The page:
For over a year now, the capital has been subject to a rent-control regime that affects both furnished and unfurnished rentals. With a ‘reference rate’ used as the basis on which rent is fixed, everything rides on the number of rooms in the property being rented, the building’s address, and its year of construction.
*Calculating the rent
For properties in good condition, simply take the reference rate and add 20% (further information here: www.referenceloyer.drihl.ile-de-france.developpement-durable.gouv.fr).
For a furnished rental, the rent is 11% more than for an unfurnished property. In order to rent a property ‘furnished’, the law stipulates a mandatory list of equipment such as: blackout blinds or curtains, a hob, lights, a sink, a bed, and shelving.
It is possible to augment the rent if an apartment justifies such. For example, because it is on the top floor, offers unfettered views, is very light, has a terrace, is air-conditioned, has internet access and/or a washing machine. According to lodgis.com, 65% of furnished rentals in Paris are rented with such an increase justified by how well equipped they are.
Note: a study conducted by the consumer association CLCV shows that one in two landlords (of both furnished and unfurnished properties) is renting illegally in Paris, that is to say, too expensively by comparison to the reference rate.
*An example by way of explanation
For a two-room 30m2 apartment in the Jardin de Plantes neighbourhood (5th arrondissement) in a 1950s building, it is possible to rent the place unfurnished at an augmented rate of €26.4/m2 per month, in other words €792 a month (excluding charges). Furnished, the rent is upped by 11% to €879/month. Added to that an additional augmentation of €100 and the total maximum rent authorised is €979/month. (Source: lodgis.com)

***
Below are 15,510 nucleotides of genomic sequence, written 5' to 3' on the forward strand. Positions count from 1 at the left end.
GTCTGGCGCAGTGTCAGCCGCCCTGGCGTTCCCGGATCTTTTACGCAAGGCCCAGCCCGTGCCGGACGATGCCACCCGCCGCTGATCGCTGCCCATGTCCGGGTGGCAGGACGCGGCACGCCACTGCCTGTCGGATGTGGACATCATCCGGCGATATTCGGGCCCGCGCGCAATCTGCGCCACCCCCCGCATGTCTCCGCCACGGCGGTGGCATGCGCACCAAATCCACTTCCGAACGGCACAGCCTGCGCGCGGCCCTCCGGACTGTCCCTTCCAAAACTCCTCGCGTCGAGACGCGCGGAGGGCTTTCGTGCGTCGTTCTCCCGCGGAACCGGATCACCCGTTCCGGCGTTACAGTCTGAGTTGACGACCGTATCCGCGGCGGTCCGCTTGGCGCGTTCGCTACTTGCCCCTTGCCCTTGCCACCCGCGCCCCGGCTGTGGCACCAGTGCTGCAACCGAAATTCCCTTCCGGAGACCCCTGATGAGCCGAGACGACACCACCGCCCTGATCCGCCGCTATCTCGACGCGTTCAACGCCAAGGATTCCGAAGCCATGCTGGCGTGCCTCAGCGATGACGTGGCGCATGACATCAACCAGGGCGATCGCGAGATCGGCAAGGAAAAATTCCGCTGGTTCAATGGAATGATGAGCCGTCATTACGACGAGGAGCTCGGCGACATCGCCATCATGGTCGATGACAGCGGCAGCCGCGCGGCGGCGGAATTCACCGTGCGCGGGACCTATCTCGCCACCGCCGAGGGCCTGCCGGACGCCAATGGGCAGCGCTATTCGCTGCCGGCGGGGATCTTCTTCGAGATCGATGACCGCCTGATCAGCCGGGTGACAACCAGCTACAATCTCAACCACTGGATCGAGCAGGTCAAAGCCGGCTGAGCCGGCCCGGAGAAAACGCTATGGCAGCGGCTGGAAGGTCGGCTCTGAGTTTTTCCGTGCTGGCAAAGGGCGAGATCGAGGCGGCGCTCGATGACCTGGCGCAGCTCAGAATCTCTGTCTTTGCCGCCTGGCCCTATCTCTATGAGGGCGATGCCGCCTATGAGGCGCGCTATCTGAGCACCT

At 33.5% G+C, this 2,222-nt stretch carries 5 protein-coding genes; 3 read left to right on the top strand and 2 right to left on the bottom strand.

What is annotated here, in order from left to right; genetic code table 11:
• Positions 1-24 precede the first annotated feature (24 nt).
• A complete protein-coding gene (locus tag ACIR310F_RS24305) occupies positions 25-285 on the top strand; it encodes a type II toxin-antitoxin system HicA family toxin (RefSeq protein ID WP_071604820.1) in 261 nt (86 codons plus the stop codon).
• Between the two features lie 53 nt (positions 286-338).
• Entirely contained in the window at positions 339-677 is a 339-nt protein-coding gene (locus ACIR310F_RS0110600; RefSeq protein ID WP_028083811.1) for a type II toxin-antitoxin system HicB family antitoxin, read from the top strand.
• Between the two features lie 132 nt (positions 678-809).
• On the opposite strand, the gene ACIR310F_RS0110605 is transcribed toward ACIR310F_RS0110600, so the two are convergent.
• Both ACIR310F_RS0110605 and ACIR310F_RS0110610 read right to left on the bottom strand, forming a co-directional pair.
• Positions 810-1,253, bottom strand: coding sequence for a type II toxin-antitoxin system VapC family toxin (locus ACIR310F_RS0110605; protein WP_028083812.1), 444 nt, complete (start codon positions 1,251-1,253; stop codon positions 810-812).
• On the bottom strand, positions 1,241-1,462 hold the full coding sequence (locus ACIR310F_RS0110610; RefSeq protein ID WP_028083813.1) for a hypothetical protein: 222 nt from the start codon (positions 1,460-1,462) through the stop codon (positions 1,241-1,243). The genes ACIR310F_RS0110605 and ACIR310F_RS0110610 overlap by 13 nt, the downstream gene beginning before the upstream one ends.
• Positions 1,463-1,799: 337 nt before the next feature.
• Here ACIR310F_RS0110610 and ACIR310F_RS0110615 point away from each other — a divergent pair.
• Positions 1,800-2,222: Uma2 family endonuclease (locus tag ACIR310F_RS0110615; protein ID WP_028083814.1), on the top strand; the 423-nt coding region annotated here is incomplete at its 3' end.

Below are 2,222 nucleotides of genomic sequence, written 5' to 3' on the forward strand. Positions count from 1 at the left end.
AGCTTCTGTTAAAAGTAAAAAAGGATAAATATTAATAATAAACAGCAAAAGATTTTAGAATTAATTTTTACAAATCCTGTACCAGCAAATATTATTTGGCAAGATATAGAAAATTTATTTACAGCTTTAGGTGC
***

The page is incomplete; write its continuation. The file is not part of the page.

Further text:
*How it works in practice
According to a recent study published by lodgis.com, the price of furnished rentals in the capital during the third quarter 2016 has reduced slightly, by 0.7% on average compared to the same period in 2015. Taking all arrondissements together, the average is €36.54/m2 per month (excluding charges).
This trend of falling rents is more significant in the centre of the capital (1st to 8th arrondissements), which are often the most sought after. In the same period, they saw a 1.7% drop with an average rent of €40.07/m2 per month. In the outer arrondissements (9th to 20th), rates have only fallen by 0.3% to €34.27/m2 per month.
This subtle slowdown can be explained by the fall in the number of tourists visiting the capital, most notably from abroad.
Europeans make up 60% of tenants renting furnished apartments in Paris. Those from the EU (33.56%) lead the pack, followed by France (27%). It’s worth noting that there are fewer Asian and American tenants in the third quarter of 2016 than in 2015.
Students make up the majority of tenants (50.9%), followed by professionals (34.5%).